So how do you write e-commerce product descriptions that are unique even when your products aren’t? We’ve got a few pointers for ya:
Do a little digging. Each part or product you sell probably has a unique purpose. Sure, you may sell 400 Jeep fenders, but only one will fit on a 2004 Jeep Grand Cherokee. Make sure you include the purpose of the product whenever possible. Including the intended purpose will also use your key phrases in a way that ensures your users can find the product they need, while keeping your products searchable.
Make sure you write your product descriptions for the intended audience. This will keep some of the unnecessary jargon from the manufacturer from finding its way into your content, while creating unique copy that answers questions about the product and helps visitors determine which model of the product is the one they need.
For example, some plumbing products are manufactured with a professional plumber in mind, some are made for homeowners. Including this information in your description may help keep that DIY homeowner from getting in over his head, and will have him coming back to your site when he needs something for his next project.
Be sure to include as many specifications about the product as possible. Size, color, dimensions and other details all help you create keyword rich copy that gives a very clear description of the product.
Know your audience: If you are selling industrial products, keep the copy straightforward and informative. If you are selling clothing, chocolates, vacation packages or something where creativity is called for, you have a little more wiggle room for the imagination. In either case, keep it short and sweet. Remember: You don’t want people to just read about your product, you want them to convert. Make sure your product description provides the right information to convert.
How else do you keep product descriptions fresh and helpful? Tell us in the comments!
Unique content for product descriptions is important for a number of reasons. The most important reason is that you want to deliver valuable content to your visitors. If you are doing your best to create content that answers their questions about your products, you are already a step ahead of the game.
A secondary reason, is that unique content helps feed the search engines. Providing searchable, fresh copy, optimized for the keywords that your audience uses will help you gain visibility, reach your audience and minimize the chance that Google or another search engine will see your site as nothing but the same as everyone else. While Google does a pretty good job of addressing sites with duplicate content, your goal should always to be to provide helpful, useful content to visitors. The side-benefit is that you make Google happy, too!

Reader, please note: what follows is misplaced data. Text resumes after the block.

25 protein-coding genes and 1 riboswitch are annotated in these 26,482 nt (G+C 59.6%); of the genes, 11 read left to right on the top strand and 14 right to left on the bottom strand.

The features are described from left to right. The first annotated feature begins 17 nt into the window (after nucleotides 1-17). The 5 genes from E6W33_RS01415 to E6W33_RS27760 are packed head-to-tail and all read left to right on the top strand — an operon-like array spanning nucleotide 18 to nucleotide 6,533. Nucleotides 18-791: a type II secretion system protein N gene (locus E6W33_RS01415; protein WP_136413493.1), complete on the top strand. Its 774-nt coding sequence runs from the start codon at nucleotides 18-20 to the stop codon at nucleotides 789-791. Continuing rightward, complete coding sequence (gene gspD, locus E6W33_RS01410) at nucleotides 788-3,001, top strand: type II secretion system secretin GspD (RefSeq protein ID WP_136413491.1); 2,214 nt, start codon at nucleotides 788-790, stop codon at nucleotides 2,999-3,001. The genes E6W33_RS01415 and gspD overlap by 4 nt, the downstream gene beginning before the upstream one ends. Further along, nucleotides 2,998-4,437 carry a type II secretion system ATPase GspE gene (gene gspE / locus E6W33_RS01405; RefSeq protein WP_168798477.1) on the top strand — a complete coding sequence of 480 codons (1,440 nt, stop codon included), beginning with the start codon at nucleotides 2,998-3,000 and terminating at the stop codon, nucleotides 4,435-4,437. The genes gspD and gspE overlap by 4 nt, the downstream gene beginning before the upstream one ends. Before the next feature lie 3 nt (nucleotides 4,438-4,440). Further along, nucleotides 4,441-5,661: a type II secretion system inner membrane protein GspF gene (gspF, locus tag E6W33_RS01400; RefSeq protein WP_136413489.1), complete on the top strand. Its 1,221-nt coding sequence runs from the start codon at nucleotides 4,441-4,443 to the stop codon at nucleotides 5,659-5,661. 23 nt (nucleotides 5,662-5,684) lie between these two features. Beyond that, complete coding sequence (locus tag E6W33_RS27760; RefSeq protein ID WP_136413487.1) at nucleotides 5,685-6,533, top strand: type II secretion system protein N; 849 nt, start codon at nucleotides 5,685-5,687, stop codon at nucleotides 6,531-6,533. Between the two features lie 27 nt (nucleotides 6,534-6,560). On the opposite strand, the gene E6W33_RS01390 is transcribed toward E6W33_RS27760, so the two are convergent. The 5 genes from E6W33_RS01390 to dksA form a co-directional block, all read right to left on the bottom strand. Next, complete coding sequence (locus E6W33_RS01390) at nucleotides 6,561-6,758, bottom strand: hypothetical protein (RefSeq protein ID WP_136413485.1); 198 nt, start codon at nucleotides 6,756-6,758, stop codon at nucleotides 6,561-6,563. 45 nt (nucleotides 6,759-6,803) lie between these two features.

So, how do you avoid duplicate copy? It’s really pretty simple. Don’t copy and paste information from other sites – not even important information from manufacturer websites about your products. Rewrite the important information provided by manufacturers in the voice you have used to promote your brand. Don’t change the facts, but do limit the amount of word for word copying.
Unique content for product descriptions will do a number of things:
It will give great product information to potential buyers.
It can be written to YOUR target audience, which may not be quite the same audience as the manufacturer.
It will help increase the visibility of your products, potentially bringing in more traffic.
It will lend credibility to your site and your brand.
Writing your own unique product descriptions allows you to create uniformity across your site. When you have widely varying writing styles on one site, it looks unprofessional. It also allows you to add your brand’s voice/tone to the product.
Using the right content for your audience will set you apart. Plenty of sites use the manufacturer’s product descriptions. But do you really want to be one of many, or do you want to make your own mark and show how your company is better, faster and more reliable?